Thursday, March 29, 2012

Fukushima Nuke Plant Remains In `Precarious State’



Photo credit IAEA

# 6251


Unless we are directly affected by them, once a disaster moves off the front pages, we tend move on as the never ending parade of newer, more immediate concerns emerge.


A year ago, the world watched in horror as Japan reeled from a monstrous earthquake/tsunami followed by a major nuclear accident.


Over time, as the recovery efforts proceeded and the nuke plants were finally deemed `stable’, the triple disaster of Fukushima has faded for most of us.


But as we learn from a report in the New York Times today, the reactor at Fukushima may be in worse shape than previously admitted, and its current stability is precarious at best.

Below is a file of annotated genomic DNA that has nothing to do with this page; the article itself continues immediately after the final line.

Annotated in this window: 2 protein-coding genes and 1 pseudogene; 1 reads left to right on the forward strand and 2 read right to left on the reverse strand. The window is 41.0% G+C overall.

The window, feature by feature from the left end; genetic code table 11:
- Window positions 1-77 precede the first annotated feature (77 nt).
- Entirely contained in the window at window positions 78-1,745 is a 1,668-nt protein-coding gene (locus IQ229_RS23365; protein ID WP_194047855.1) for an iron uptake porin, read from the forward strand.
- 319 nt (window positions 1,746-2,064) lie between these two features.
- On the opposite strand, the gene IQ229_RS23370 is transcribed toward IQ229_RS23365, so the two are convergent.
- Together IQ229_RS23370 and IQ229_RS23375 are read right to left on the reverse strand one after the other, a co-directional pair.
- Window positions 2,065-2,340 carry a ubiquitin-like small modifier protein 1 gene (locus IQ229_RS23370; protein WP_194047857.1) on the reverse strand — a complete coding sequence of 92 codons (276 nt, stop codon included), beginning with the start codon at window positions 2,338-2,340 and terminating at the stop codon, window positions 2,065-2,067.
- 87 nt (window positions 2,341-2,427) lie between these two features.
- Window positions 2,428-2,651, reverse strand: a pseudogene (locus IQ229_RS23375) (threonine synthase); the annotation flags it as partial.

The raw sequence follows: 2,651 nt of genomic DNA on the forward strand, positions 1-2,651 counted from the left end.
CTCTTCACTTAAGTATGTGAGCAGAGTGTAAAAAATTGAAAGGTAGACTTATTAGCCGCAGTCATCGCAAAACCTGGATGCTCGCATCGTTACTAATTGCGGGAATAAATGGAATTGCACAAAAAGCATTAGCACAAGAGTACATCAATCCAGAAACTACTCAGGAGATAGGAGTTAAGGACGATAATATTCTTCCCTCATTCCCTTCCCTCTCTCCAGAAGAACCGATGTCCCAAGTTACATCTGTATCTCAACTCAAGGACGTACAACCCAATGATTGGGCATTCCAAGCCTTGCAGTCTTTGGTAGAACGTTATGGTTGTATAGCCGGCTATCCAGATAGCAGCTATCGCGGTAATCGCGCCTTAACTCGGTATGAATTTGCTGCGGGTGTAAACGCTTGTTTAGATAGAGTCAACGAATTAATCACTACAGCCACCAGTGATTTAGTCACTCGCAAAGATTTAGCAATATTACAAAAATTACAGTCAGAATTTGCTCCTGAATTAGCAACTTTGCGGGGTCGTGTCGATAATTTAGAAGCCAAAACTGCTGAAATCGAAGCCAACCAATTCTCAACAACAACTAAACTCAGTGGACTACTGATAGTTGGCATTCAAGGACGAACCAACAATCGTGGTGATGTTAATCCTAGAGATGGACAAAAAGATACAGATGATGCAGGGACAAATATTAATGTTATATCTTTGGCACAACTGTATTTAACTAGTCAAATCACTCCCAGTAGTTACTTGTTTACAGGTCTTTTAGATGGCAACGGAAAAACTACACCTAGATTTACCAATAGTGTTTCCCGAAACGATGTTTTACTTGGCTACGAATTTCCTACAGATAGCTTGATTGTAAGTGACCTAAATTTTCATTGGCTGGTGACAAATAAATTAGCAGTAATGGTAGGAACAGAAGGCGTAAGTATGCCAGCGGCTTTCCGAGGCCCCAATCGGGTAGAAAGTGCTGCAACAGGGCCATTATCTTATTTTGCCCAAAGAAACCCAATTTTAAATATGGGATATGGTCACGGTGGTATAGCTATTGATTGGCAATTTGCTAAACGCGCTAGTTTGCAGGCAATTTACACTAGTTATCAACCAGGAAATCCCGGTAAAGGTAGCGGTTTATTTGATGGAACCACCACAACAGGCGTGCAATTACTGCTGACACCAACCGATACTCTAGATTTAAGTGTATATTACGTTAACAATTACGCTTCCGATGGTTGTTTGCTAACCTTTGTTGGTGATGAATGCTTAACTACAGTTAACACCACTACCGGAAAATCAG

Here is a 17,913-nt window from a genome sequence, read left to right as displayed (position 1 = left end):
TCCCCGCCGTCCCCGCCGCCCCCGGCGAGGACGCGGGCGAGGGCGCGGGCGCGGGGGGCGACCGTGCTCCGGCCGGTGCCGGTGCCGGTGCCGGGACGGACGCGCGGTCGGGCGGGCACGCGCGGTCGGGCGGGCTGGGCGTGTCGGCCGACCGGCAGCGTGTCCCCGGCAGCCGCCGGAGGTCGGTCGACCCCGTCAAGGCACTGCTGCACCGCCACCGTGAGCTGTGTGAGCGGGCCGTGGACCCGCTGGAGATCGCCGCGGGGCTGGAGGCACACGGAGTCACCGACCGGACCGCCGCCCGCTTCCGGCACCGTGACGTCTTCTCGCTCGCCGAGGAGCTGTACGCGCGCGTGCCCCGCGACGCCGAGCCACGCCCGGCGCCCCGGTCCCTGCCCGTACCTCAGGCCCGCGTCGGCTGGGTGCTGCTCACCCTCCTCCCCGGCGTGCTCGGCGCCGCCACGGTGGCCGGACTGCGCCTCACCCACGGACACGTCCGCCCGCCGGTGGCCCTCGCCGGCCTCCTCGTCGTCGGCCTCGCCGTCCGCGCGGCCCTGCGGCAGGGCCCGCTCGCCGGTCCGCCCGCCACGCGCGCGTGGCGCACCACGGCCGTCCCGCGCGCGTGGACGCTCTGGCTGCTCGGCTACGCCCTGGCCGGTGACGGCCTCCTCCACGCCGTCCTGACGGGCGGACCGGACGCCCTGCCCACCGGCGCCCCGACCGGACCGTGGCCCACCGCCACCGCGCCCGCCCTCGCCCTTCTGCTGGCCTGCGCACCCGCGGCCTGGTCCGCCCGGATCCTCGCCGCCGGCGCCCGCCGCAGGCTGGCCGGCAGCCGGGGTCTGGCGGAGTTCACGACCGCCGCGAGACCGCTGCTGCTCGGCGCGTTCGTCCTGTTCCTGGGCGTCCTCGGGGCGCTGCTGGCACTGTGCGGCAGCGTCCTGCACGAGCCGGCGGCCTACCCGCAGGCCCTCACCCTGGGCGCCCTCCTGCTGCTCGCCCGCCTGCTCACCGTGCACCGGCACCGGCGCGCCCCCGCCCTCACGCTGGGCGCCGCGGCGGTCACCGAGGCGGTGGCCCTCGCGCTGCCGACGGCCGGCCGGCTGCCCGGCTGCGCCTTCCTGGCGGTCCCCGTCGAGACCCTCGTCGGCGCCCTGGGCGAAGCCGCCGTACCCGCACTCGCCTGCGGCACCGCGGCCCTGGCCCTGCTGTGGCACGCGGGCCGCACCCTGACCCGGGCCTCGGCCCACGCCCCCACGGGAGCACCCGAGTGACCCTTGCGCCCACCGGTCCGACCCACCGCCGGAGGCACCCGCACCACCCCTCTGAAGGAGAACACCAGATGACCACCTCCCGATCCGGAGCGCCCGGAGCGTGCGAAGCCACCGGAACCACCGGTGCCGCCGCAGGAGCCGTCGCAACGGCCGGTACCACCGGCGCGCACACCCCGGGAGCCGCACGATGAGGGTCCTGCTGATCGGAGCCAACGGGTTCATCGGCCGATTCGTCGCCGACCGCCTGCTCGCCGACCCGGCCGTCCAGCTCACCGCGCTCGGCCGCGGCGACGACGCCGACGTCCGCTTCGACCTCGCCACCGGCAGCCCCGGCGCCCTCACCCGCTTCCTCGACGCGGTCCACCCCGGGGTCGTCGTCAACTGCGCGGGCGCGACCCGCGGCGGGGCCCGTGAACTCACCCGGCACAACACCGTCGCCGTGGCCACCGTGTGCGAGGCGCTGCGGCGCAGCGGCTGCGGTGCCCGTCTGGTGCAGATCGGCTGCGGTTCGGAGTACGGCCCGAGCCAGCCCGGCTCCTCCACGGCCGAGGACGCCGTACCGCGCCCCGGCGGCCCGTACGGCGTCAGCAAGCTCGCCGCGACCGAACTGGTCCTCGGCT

Japan Admits Nuclear Plant Still Poses Dangers


TOKYO — The damage to the core of at least one of the meltdown-stricken reactors at Fukushima could be far worse than previously thought, raising fresh concerns over the plant’s stability and gravely complicating the post-disaster cleanup, a recent internal investigation has shown.

(Continue . . .)



Follow the link to read the entire article to learn about the specifics, including much lower water levels over the fuel rods than previously reported, and much higher levels of radiation inside the containment buildings.


But the `money quote’ comes from Kazuhiko Kudo, a professor of nuclear engineering at Kyushu University, at the end of the article who warns:


“The plant is still in a precarious state.

Unfortunately, all we can do is to keep pumping water inside the reactors, and hope we don’t have another big earthquake.”


Cleanup of these plants may take decades, and until that can be accomplished, they remain vulnerable to additional seismic shocks.